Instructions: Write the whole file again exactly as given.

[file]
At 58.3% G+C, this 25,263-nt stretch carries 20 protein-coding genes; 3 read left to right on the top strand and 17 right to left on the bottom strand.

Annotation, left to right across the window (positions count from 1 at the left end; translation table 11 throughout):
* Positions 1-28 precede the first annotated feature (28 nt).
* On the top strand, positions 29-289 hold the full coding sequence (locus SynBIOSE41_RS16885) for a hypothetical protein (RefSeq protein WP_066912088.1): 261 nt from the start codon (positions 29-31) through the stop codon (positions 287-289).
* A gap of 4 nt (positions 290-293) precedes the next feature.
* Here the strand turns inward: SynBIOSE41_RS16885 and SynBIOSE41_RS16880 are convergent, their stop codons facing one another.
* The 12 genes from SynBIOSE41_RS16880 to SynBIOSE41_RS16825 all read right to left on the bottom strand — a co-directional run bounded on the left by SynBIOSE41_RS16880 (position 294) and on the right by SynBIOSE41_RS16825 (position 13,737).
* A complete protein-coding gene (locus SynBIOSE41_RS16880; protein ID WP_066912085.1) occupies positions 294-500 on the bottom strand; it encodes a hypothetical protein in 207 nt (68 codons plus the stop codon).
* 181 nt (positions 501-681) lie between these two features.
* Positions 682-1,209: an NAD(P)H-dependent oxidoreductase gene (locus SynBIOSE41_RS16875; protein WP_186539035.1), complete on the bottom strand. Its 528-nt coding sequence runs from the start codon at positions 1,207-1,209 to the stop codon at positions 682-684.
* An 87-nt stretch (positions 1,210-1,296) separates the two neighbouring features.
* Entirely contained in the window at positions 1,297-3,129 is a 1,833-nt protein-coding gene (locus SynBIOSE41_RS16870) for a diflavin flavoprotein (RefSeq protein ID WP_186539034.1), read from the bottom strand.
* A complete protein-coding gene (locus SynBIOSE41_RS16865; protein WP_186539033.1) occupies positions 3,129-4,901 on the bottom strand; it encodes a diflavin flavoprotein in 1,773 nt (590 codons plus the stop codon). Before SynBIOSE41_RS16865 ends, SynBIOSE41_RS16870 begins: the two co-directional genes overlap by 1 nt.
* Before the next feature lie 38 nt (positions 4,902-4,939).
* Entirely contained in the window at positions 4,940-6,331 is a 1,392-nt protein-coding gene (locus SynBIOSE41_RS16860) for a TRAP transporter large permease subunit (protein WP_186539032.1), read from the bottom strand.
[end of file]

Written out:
At 58.3% G+C, this 25,263-nt stretch carries 20 protein-coding genes; 3 read left to right on the top strand and 17 right to left on the bottom strand.

Annotation, left to right across the window (positions count from 1 at the left end; translation table 11 throughout):
* Positions 1-28 precede the first annotated feature (28 nt).
* On the top strand, positions 29-289 hold the full coding sequence (locus SynBIOSE41_RS16885) for a hypothetical protein (RefSeq protein WP_066912088.1): 261 nt from the start codon (positions 29-31) through the stop codon (positions 287-289).
* A gap of 4 nt (positions 290-293) precedes the next feature.
* Here the strand turns inward: SynBIOSE41_RS16885 and SynBIOSE41_RS16880 are convergent, their stop codons facing one another.
* The 12 genes from SynBIOSE41_RS16880 to SynBIOSE41_RS16825 all read right to left on the bottom strand — a co-directional run bounded on the left by SynBIOSE41_RS16880 (position 294) and on the right by SynBIOSE41_RS16825 (position 13,737).
* A complete protein-coding gene (locus SynBIOSE41_RS16880; protein ID WP_066912085.1) occupies positions 294-500 on the bottom strand; it encodes a hypothetical protein in 207 nt (68 codons plus the stop codon).
* 181 nt (positions 501-681) lie between these two features.
* Positions 682-1,209: an NAD(P)H-dependent oxidoreductase gene (locus SynBIOSE41_RS16875; protein WP_186539035.1), complete on the bottom strand. Its 528-nt coding sequence runs from the start codon at positions 1,207-1,209 to the stop codon at positions 682-684.
* An 87-nt stretch (positions 1,210-1,296) separates the two neighbouring features.
* Entirely contained in the window at positions 1,297-3,129 is a 1,833-nt protein-coding gene (locus SynBIOSE41_RS16870) for a diflavin flavoprotein (RefSeq protein ID WP_186539034.1), read from the bottom strand.
* A complete protein-coding gene (locus SynBIOSE41_RS16865; protein WP_186539033.1) occupies positions 3,129-4,901 on the bottom strand; it encodes a diflavin flavoprotein in 1,773 nt (590 codons plus the stop codon). Before SynBIOSE41_RS16865 ends, SynBIOSE41_RS16870 begins: the two co-directional genes overlap by 1 nt.
* Before the next feature lie 38 nt (positions 4,902-4,939).
* Entirely contained in the window at positions 4,940-6,331 is a 1,392-nt protein-coding gene (locus SynBIOSE41_RS16860) for a TRAP transporter large permease subunit (protein WP_186539032.1), read from the bottom strand.